On January 30, Saudi Arabia air defense reported destroying an armed Houthi drone that was flying in Yemen’s airspace. The drone was judged to be a threat to Saudi Arabia and its forces, which are fighting against the Iranian-backed Houthis in Yemen.

Over the years, Iran has helped the Houthi rebels in Yemen build up a drone army. These include mostly what are called “loitering munitions” or kamikaze drones, meaning they are fed coordinates to a target and fly into it, much like a cruise missile. While some can loiter over a target, in general it does not appear that most of these drones have the ability to return to Houthi bases after a mission.

Iran has been improving its drones though, adding missiles and other technology to them, and increasing their ranges. Reports say that some advanced drones in Yemen could even reach Israel. There is lack of clarity on whether this is accurate.

However, when it comes to Saudi Arabia, the Iran drone threat is deadly serious. Riyadh also has challenges identifying where the drones come from. This is partly an air defense problem. The kingdom is a large country and needs a lot of radar and air defense installations to both detect and seek out the drones to destroy. On January 23, a report noted that Saudi Arabia had intercepted an “apparent missile or drone attack” near Riyadh. Reports at the time suggested this attack may actually have come from Iraq.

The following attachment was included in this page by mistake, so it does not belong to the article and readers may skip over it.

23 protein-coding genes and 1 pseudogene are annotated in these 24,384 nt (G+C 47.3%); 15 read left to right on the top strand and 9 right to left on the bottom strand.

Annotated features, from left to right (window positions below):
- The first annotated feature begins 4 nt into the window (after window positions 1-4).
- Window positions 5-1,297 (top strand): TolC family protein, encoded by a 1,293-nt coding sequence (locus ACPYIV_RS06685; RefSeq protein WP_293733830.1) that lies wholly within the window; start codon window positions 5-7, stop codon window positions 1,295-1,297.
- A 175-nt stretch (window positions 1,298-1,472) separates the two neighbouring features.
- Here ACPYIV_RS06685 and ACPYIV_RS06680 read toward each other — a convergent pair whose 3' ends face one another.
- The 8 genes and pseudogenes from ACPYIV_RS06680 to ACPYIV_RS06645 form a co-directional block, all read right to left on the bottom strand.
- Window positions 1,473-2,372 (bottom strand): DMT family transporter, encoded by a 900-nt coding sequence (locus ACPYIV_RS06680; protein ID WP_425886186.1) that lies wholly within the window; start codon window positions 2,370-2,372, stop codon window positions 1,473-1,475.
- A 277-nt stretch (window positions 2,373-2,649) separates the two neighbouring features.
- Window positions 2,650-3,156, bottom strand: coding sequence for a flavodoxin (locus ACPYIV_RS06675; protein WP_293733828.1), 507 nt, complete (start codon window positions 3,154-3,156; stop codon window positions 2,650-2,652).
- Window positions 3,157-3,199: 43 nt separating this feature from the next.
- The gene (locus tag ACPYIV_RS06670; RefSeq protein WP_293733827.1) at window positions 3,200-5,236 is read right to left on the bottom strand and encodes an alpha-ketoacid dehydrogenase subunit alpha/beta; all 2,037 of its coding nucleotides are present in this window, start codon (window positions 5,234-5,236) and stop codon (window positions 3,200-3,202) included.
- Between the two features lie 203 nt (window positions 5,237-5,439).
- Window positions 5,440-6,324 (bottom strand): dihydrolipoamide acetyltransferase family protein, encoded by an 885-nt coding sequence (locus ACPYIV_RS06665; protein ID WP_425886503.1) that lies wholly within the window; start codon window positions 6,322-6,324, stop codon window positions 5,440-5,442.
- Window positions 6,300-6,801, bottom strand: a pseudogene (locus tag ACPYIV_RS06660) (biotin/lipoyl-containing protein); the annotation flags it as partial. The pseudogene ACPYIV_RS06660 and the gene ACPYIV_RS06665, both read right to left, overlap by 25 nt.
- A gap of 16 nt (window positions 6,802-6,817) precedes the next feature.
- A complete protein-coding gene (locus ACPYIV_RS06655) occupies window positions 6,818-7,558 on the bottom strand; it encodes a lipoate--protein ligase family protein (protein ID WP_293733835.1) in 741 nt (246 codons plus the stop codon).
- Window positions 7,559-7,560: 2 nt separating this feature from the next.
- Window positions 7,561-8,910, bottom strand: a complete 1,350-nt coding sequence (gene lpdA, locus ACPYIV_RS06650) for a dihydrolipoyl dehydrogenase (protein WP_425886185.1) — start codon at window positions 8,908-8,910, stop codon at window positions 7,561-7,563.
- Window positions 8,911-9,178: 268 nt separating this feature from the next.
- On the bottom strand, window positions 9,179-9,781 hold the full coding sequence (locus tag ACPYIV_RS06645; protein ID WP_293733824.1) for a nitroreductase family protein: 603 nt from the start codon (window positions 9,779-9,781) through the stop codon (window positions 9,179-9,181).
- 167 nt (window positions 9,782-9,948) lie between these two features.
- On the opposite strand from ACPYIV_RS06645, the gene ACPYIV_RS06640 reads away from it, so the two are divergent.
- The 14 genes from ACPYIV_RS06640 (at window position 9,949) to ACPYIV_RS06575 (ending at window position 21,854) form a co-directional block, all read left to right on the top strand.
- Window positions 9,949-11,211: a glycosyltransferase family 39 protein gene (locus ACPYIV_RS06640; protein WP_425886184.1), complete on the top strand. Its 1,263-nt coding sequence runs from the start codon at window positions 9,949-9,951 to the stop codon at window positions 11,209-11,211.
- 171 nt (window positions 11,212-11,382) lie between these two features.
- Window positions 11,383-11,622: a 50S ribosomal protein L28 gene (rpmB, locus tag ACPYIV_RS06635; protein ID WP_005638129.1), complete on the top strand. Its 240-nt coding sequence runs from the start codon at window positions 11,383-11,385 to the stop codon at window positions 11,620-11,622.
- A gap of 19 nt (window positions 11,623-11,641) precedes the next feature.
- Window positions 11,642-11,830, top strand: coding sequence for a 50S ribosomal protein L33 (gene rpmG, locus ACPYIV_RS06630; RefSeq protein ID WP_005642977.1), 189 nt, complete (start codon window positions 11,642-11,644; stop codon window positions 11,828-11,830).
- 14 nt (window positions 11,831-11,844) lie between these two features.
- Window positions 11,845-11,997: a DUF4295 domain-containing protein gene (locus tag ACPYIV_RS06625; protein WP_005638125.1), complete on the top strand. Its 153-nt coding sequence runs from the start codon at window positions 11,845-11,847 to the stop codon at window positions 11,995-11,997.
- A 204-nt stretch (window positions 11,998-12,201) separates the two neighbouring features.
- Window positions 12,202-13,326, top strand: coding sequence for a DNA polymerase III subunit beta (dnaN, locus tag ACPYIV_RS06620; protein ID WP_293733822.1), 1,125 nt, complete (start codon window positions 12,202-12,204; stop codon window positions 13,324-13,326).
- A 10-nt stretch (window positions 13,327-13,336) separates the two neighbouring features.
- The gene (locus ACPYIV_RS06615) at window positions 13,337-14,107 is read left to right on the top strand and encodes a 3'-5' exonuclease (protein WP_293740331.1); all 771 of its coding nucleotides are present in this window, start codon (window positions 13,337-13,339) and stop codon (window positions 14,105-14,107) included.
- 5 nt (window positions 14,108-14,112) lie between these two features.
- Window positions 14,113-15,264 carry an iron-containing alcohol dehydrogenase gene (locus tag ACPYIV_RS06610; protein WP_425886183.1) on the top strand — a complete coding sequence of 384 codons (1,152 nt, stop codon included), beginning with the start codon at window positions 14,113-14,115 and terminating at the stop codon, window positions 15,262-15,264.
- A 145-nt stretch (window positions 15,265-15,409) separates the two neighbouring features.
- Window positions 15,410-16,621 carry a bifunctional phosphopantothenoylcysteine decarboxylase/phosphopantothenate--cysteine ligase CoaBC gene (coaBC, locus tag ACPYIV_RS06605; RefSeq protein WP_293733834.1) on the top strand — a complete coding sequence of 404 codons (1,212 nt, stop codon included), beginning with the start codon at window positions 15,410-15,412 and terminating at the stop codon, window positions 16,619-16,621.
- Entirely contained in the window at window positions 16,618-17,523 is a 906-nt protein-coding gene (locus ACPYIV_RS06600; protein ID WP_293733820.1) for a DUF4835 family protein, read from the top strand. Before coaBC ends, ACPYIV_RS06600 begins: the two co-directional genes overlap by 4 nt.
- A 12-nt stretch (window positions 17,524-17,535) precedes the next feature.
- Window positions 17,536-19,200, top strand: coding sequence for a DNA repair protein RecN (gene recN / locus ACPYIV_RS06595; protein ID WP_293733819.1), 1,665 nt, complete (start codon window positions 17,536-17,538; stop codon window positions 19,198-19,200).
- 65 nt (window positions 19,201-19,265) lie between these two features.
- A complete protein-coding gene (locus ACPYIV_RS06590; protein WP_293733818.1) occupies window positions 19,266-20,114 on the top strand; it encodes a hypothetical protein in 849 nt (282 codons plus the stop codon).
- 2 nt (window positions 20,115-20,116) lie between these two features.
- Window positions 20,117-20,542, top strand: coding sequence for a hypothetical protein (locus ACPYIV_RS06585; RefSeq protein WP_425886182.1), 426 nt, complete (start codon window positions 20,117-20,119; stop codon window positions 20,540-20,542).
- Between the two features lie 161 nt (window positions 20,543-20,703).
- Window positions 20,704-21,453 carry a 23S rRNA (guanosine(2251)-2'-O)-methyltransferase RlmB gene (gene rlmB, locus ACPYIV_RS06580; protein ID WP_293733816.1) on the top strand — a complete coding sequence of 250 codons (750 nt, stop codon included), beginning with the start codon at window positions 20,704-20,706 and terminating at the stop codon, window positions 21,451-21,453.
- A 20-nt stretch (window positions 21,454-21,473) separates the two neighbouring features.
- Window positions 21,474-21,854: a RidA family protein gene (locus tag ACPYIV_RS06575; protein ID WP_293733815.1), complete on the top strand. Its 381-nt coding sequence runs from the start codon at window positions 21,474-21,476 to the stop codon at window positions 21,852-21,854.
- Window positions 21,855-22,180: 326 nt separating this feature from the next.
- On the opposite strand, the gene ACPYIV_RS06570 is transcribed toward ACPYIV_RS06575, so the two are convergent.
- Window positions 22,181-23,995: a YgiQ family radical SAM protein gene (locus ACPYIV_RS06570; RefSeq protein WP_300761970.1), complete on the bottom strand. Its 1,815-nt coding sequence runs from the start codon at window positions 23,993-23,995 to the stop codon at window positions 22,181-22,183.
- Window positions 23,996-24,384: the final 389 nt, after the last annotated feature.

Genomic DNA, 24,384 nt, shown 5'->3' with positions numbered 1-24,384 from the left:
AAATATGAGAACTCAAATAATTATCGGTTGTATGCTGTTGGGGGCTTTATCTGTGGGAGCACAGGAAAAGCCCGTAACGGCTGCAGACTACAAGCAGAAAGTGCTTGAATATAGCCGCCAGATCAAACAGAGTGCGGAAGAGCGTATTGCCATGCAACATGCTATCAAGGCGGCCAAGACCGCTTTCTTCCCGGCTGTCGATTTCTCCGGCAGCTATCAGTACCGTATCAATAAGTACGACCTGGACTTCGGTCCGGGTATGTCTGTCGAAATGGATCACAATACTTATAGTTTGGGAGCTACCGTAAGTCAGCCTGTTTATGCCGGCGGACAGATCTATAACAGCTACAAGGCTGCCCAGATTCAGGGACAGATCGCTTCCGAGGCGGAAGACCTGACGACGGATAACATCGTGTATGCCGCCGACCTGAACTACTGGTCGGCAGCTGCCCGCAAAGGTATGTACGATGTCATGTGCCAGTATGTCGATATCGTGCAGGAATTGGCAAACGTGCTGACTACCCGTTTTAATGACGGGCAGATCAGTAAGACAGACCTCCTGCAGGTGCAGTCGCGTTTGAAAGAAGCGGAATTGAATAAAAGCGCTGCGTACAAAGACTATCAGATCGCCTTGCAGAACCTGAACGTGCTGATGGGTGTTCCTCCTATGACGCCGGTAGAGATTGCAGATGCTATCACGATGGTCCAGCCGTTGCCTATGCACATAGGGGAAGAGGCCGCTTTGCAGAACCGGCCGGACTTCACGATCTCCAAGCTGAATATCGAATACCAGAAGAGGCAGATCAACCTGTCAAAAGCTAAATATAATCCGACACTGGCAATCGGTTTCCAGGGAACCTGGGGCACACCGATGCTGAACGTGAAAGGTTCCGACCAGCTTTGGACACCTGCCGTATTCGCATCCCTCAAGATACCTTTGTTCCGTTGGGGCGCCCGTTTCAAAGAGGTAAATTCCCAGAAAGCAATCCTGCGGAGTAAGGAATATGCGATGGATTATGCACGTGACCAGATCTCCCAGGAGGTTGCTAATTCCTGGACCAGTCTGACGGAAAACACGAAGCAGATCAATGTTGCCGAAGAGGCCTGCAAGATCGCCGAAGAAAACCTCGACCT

The Iraqi front is interesting because Iran has sent drones to its allies there, including Kataib Hezbollah, which was blamed for a May 2019 attack. They may have used an area near Jurf al-Sakhar to store the drones and control them. The drones struck two pumping stations in Saudi Arabia. Add to this the September 2019 drone swarm attack where Iran used drones and cruise missiles, flying over Iraq or Kuwait to strike Abqaiq in Saudi Arabia, and the pattern is clear: Riyadh faces a major drone threat.

Saudi Arabia has become a testing ground for how a country can create multi-layered and integrated air defense to stop the drones. The problem for Riyadh is that its frontline is immense: From the deserts near Yemen to areas facing Kuwait and Iraq, there are thousands of kilometers that drones can penetrate. All Iran’s allies have to do is find a weak spot in the air defenses. In the end, radar and air defense don’t have an endless range and it is difficult to plug all the gaps.

Riyadh, a key ally of the US, may get advice on how best to continue to confront the threats. Evidence shows that it has done a good job downing drones and missiles in recent years. The question is whether the threats will grow as Tehran seeks to target US allies to put pressure on them and Washington, and to test new weapons.

Source » jpost